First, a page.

“The key evidence for this new view is that the beds immediately below the cover sandstones in which they are preserved were fossil soils,” Mr. Retallack said. “In other words the fossils were covered by sand in life position at the top of the soils in which they grew. In addition, frost features and chemical composition of the fossil soils are evidence that they grew in cold dry soils, like lichens in tundra today, rather than in tropical marine lagoons.”

Bold claims

Moreover, the geologist claims that many  Ediacaran fossils exhibit features that he believes resemble today’s lichens, than marine invertebrates as the current scientific consensus,  and he also says there is evidence the land they were growing on was sometimes frozen.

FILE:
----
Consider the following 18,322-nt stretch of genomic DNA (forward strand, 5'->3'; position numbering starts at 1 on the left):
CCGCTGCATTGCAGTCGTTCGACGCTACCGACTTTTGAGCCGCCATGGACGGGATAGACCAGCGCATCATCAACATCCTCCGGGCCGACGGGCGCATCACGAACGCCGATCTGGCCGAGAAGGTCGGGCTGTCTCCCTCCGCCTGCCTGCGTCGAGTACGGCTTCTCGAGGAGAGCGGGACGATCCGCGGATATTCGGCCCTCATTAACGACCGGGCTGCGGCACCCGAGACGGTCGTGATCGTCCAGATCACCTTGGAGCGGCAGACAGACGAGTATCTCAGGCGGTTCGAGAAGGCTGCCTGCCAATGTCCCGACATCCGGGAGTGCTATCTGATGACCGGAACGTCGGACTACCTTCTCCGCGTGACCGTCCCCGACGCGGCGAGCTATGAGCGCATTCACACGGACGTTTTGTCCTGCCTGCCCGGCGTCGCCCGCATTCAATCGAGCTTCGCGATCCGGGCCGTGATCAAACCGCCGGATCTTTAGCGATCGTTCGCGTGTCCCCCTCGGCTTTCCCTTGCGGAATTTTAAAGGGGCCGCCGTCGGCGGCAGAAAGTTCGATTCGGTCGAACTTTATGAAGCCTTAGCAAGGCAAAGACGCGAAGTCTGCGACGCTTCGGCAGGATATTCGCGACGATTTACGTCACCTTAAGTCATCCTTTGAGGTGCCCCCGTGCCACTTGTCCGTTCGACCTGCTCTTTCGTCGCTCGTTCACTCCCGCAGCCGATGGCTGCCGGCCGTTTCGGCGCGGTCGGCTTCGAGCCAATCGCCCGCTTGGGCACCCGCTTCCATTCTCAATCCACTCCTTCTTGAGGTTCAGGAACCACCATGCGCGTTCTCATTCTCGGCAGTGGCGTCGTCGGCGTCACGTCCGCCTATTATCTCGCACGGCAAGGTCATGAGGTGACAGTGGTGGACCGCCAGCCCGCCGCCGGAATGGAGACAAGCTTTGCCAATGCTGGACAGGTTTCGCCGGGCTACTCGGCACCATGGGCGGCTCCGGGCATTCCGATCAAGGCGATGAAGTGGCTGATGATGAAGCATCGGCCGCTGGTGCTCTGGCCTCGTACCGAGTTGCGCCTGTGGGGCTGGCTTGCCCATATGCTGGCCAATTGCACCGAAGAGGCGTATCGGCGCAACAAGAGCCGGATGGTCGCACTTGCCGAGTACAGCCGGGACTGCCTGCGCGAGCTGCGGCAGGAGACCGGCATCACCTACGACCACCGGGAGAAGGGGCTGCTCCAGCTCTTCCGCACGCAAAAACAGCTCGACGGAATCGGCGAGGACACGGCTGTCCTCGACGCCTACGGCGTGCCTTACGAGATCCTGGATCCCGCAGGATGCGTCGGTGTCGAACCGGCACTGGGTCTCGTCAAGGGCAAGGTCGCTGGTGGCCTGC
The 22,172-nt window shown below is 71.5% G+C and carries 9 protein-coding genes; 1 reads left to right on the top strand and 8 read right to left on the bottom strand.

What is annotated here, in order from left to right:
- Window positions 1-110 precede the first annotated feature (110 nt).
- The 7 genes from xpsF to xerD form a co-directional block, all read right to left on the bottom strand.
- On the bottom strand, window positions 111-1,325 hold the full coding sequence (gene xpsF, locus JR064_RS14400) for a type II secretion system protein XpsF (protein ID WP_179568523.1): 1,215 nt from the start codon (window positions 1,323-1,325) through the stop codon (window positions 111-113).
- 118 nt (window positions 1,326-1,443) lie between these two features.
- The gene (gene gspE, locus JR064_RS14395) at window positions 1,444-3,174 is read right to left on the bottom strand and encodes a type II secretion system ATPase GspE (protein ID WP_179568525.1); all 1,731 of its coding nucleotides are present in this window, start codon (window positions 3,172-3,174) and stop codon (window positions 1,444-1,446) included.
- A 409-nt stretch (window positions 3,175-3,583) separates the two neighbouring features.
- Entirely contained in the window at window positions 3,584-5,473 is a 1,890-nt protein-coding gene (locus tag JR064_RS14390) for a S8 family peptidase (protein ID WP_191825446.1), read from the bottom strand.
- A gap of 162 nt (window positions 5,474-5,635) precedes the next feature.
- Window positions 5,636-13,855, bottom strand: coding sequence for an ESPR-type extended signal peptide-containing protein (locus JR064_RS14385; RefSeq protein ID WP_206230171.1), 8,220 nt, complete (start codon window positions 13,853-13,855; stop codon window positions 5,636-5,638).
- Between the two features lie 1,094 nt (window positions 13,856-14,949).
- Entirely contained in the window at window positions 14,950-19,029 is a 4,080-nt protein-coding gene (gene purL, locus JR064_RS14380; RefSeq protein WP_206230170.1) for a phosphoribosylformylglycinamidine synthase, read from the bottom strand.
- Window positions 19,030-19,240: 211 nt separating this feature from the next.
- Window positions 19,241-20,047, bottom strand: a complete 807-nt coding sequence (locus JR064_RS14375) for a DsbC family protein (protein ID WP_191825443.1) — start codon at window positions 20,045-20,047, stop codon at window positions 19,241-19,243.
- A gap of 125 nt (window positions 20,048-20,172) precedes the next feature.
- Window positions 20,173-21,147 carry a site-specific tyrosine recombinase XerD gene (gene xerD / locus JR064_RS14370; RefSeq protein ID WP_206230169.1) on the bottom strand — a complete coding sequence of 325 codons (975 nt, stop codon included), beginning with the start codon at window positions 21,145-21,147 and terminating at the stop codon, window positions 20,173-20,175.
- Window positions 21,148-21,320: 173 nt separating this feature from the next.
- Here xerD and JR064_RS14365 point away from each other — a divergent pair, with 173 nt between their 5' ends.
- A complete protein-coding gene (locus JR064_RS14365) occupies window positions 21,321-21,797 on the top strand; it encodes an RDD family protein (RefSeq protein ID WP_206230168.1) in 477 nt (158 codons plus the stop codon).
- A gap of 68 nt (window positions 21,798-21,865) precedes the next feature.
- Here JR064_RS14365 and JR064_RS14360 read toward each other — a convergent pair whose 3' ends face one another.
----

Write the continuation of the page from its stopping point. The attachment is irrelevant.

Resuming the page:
This means the Ediacaran fossils represent “an independent evolutionary radiation of life on land that preceded by at least 20 million years the Cambrian evolutionary explosion of animals in the sea.”

Mr. Retallack says that elevated chemical weathering by organisms on land may have been necessary to propel the demand of nutrient elements by Cambrian animals, and based on other fossils from the Cambrian period similar to those studied by him from the Ediacaran, the geologists goes as far to say life on land may have been more complex than life in the sea during the Cambrian explosion. If this is true, then Ediacaran fossils represent an independent branch on the tree of life.

Of course, such a controversial theory was followed by a wave of protest, as scientists called for more substantial evidence to back up the claims.